Skyler is also lost in thought, staring at ceiling in her bedroom, hearing the sounds of gunfire from the next room. They're coming from the TV of course, as Walt is watching Scarface with Junior and Holly. It's the "say hello to my little friend" scene, and the whole thing is a nice winking tribute to Vince Gilligan's oft-reported mission statement for the show (taking a man from Mr. Chips to Tony Montana). It's quite the sight for Skyler to walk in on: her kingpin husband gleefully shepherding her children through a celebration of extreme kingpin violence. Junior invites her to join; she doesn't, but she doesn't object either, mostly because she can't seem to speak. Walt, meanwhile, is loving life. "Everyone dies in this movie, huh?" he enthuses to his son, as the machine gun fire from the TV dissolves into the rattling of a money-counting machine in the next scene.
It's the next day, and Mike has counted and stacked all the money in three equal cube-shaped piles in front of him, Walt, and Jesse. $367,000 each. Walt immediately objects -- after the dealers got their cut, they cleared over $1.3 million. What happened? Already annoyed by this line of questioning, Mike responds that the mules (drivers) get a 20 percent cut off the top. Walt is incredulous and asks what Gus paid his drivers. Mike says Gus didn't have to pay drivers because he spent 20 years setting up his own distribution network, including 16 refrigerated trucks. Maybe if Walt didn't want to pay 20 percent, he shouldn't have killed Gus and doomed his entire operation to federal impound.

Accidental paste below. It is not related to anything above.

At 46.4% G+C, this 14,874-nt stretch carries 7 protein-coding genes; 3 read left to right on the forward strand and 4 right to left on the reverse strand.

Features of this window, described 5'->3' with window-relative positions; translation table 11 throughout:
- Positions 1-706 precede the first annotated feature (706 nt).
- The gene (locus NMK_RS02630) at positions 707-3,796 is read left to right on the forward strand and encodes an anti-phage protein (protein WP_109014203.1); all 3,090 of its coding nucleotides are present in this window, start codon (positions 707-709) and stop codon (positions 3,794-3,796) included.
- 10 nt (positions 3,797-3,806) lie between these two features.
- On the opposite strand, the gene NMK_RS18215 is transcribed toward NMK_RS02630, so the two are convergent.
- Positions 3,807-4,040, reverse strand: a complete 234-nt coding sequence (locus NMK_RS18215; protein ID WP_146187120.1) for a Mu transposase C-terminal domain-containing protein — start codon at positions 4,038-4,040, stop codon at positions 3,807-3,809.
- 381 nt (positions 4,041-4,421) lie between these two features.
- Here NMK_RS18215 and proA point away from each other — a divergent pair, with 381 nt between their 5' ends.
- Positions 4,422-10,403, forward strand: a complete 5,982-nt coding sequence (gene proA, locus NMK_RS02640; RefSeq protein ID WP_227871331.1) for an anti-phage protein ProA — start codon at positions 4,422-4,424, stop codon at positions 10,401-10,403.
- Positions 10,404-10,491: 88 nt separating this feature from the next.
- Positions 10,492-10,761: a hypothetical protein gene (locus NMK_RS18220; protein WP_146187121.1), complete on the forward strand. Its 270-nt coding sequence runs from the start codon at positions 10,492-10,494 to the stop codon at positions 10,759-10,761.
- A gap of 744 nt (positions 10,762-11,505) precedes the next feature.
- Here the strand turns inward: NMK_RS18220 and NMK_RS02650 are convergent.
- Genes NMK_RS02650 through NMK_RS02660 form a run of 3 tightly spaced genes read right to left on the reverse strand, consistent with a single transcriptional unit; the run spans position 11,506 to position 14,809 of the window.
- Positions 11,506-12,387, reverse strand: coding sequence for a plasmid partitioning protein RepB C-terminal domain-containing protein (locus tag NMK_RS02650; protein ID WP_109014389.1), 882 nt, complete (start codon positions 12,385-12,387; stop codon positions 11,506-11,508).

Jesse moves in to break up what's now becoming an argument, but Mike's on a roll. He brings up the fact that the methylamine, which was free this time, is going to come at a hefty price the next time. Now, to further divide up the spoils: Jesse fronted $120,000 to get the operation off the ground, so he gets paid back by Walt and Mike. Ira gets a cut, and so do his guys, and so does Saul. The main point of contention ends up being the "legacy cost" -- that's what Mike is calling his unilateral decision to re-establish the "hazard pay" hush funds for those nine men sitting in prison and (currently) keeping their mouths shut. Walt, of course, doesn't like this one bit; as far as he's concerned, these are Gus's employees, Mike's guys, and it's not HIS fault they're in prison, so why should their payoff come from his profits? Mike grumbles back that paying these guys not only ensures that the feds will stay off their trail (which reminds me -- HOW is Mike not under some kind of police surveillance right now?), but it's also "what you do." Walt, of course, has no respect for the old power structure (nor, more specifically, any kind of system that requires him to show deference to anyone), and he whines that this is a shakedown, it's blackmail. Oh grow up, Walt. Mike simply insists that business is his part of their agreement, so it's his decision, the end. Walt slams his hands down on the money and says it should come solely out of Mike's cut. Like a classic child of divorce, Jesse volunteers to pay Walt's share out of his own profits; anything to keep Dad and Dad from yelling at each other. Sufficiently shamed by the selflessness of his surrogate son, Walt swallows his rage and agrees to pay up. Mike rubs it in that this is going to be an ongoing expenditure so Walt best get comfortable with it.